On Friday, I was paddling with my good friend and fellow outdoor instructor Martin Digby. Our intention had been to paddle the Afon Bawy but with lower than expected water levels we needed an alternative plan and without too much thought we opted to paddle on the River Dee but with upstream travel traditional skills. There are two main themes of traditional skills and these are using a pole work and using a rope work. Upstream travel with a pole is usually termed poling where as downstream travel is known as snubbing. For the rope, upstream travel is called tracking and downstream travel is known as lining.
Our plan for the day was to start at the top pool on the River Dee and make our way upstream to the motor museum rapids without using the paddle. To start our journey off we opted to practice with the pole which was great fun and I’m pleased o say that swim count was 1 to 2 in my favour. It was good to practice with the pole and looking at the skills of power poling, walking the pole, pole paddling, moving sideways and it was surprising how effortless it became to move upstream with bit of peer coaching.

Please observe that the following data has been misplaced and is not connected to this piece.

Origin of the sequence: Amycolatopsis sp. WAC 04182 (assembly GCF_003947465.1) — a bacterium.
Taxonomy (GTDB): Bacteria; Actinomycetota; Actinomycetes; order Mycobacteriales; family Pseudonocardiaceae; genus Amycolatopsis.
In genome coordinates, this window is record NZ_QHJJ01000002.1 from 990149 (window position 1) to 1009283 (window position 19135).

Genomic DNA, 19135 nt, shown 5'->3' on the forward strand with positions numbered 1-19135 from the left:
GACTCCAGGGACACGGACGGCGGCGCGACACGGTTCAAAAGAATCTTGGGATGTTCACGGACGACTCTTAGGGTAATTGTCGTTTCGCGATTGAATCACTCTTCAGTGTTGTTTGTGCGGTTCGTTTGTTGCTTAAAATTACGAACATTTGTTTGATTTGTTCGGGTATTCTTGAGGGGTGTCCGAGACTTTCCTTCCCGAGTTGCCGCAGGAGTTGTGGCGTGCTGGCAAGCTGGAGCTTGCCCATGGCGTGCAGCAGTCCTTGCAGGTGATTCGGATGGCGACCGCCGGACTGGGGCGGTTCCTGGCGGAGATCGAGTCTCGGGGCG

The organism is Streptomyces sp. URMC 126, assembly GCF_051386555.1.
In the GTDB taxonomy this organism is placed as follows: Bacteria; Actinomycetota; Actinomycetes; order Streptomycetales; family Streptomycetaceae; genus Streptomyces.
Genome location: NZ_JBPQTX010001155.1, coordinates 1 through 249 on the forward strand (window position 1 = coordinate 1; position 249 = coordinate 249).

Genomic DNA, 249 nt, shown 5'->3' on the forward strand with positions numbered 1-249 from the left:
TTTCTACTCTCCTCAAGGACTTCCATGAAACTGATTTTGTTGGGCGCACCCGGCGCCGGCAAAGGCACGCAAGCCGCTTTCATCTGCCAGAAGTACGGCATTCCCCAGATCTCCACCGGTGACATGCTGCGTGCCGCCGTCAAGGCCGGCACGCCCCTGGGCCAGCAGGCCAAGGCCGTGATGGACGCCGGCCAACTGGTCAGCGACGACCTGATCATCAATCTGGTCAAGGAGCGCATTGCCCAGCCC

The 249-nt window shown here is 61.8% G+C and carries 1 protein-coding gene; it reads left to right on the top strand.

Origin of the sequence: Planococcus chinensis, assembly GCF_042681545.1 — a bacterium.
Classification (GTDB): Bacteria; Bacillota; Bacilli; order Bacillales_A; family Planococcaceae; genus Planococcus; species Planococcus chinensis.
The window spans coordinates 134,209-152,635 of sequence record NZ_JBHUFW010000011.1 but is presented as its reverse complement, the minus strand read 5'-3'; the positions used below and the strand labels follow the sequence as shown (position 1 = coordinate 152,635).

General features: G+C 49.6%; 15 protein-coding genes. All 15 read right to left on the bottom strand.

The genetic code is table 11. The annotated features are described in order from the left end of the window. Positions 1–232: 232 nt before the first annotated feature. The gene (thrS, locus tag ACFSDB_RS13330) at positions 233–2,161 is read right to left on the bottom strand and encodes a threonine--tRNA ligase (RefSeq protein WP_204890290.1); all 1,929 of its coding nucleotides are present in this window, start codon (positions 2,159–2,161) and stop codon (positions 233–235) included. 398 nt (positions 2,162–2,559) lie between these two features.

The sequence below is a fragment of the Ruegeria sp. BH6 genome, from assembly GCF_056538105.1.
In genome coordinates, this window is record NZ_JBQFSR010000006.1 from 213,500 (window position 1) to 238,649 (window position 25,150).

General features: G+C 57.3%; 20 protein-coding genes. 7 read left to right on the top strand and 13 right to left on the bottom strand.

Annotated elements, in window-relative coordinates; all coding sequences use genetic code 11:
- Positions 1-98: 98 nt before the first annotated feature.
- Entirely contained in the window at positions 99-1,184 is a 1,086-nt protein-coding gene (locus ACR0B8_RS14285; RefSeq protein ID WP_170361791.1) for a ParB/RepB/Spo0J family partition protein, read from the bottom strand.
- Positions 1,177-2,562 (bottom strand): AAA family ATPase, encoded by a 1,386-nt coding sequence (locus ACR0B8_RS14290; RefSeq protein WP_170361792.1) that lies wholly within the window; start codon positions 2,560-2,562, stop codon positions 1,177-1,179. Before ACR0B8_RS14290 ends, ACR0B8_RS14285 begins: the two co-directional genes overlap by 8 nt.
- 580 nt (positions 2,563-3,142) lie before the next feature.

At the next set of rapids we opted for some tracking and very soon we had the bridles attached and the boats moving effortlessly upstream before switching back to the pole to make the journey up to the motor museum rapids. The water here can get quite deep so we used the pole as a paddle quite effectively to progress upstream.
Reluctantly, after a bit of playing in the rapids we made our way back downstream taking time to play in the rapids looking at the use of the ‘squeeze stroke’ to cross the flow, Speed, Angle, Launch / Landing spot and Edge (SPANGLE) models and discussing our favourite river leading strategies (Red, Amber & Green) being the most popular.
Just to round things off we looked at snubbing down a set of rapids before getting off the water. I had a great day on the water practicing traditional skills which are very useful skill set to have despite not being called on to teach it that often.
If you’re interested in reading Martin’s side of the story, have a look his blog entry about our day out.
To see more pictures of the day please click here.
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